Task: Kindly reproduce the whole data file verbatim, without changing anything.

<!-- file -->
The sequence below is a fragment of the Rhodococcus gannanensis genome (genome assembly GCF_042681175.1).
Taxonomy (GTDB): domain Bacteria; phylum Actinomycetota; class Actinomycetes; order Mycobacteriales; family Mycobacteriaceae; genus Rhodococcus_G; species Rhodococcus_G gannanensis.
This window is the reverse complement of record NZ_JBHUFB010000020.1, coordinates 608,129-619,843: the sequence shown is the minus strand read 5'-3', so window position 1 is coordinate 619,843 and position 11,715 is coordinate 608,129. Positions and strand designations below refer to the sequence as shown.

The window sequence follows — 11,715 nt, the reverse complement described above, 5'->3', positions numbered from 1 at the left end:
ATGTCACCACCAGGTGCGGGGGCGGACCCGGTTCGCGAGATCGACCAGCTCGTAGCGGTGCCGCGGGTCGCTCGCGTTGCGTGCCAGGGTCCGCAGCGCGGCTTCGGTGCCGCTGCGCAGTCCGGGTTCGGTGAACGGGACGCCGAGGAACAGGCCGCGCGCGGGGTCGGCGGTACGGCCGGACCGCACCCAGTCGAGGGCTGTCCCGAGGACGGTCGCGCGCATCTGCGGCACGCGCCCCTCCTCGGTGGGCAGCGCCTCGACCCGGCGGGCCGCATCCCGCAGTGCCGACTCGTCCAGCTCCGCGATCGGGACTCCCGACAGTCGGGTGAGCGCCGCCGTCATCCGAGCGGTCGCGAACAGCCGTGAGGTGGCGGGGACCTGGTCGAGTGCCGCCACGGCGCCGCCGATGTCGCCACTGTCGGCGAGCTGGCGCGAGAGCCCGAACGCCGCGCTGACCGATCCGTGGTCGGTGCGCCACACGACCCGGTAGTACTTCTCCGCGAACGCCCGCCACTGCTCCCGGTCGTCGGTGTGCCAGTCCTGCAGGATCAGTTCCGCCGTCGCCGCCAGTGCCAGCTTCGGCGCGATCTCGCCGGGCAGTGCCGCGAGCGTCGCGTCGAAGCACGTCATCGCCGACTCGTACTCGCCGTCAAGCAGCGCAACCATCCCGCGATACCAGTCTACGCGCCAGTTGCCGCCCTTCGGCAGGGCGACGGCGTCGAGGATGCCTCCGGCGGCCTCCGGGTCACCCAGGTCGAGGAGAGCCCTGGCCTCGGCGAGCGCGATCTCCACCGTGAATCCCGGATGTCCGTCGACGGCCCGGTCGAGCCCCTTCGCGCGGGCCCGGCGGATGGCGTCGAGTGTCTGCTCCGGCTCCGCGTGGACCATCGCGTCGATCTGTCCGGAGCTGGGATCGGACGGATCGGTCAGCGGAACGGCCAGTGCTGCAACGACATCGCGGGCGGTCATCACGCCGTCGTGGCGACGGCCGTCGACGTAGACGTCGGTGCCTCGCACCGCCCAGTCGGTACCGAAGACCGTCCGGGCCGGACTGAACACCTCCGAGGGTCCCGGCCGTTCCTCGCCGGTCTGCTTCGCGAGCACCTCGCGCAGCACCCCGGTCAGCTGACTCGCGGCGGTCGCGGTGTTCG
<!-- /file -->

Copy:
The sequence below is a fragment of the Rhodococcus gannanensis genome (genome assembly GCF_042681175.1).
Taxonomy (GTDB): domain Bacteria; phylum Actinomycetota; class Actinomycetes; order Mycobacteriales; family Mycobacteriaceae; genus Rhodococcus_G; species Rhodococcus_G gannanensis.
This window is the reverse complement of record NZ_JBHUFB010000020.1, coordinates 608,129-619,843: the sequence shown is the minus strand read 5'-3', so window position 1 is coordinate 619,843 and position 11,715 is coordinate 608,129. Positions and strand designations below refer to the sequence as shown.

The window sequence follows — 11,715 nt, the reverse complement described above, 5'->3', positions numbered from 1 at the left end:
ATGTCACCACCAGGTGCGGGGGCGGACCCGGTTCGCGAGATCGACCAGCTCGTAGCGGTGCCGCGGGTCGCTCGCGTTGCGTGCCAGGGTCCGCAGCGCGGCTTCGGTGCCGCTGCGCAGTCCGGGTTCGGTGAACGGGACGCCGAGGAACAGGCCGCGCGCGGGGTCGGCGGTACGGCCGGACCGCACCCAGTCGAGGGCTGTCCCGAGGACGGTCGCGCGCATCTGCGGCACGCGCCCCTCCTCGGTGGGCAGCGCCTCGACCCGGCGGGCCGCATCCCGCAGTGCCGACTCGTCCAGCTCCGCGATCGGGACTCCCGACAGTCGGGTGAGCGCCGCCGTCATCCGAGCGGTCGCGAACAGCCGTGAGGTGGCGGGGACCTGGTCGAGTGCCGCCACGGCGCCGCCGATGTCGCCACTGTCGGCGAGCTGGCGCGAGAGCCCGAACGCCGCGCTGACCGATCCGTGGTCGGTGCGCCACACGACCCGGTAGTACTTCTCCGCGAACGCCCGCCACTGCTCCCGGTCGTCGGTGTGCCAGTCCTGCAGGATCAGTTCCGCCGTCGCCGCCAGTGCCAGCTTCGGCGCGATCTCGCCGGGCAGTGCCGCGAGCGTCGCGTCGAAGCACGTCATCGCCGACTCGTACTCGCCGTCAAGCAGCGCAACCATCCCGCGATACCAGTCTACGCGCCAGTTGCCGCCCTTCGGCAGGGCGACGGCGTCGAGGATGCCTCCGGCGGCCTCCGGGTCACCCAGGTCGAGGAGAGCCCTGGCCTCGGCGAGCGCGATCTCCACCGTGAATCCCGGATGTCCGTCGACGGCCCGGTCGAGCCCCTTCGCGCGGGCCCGGCGGATGGCGTCGAGTGTCTGCTCCGGCTCCGCGTGGACCATCGCGTCGATCTGTCCGGAGCTGGGATCGGACGGATCGGTCAGCGGAACGGCCAGTGCTGCAACGACATCGCGGGCGGTCATCACGCCGTCGTGGCGACGGCCGTCGACGTAGACGTCGGTGCCTCGCACCGCCCAGTCGGTACCGAAGACCGTCCGGGCCGGACTGAACACCTCCGAGGGTCCCGGCCGTTCCTCGCCGGTCTGCTTCGCGAGCACCTCGCGCAGCACCCCGGTCAGCTGACTCGCGGCGGTCGCGGTGTTCG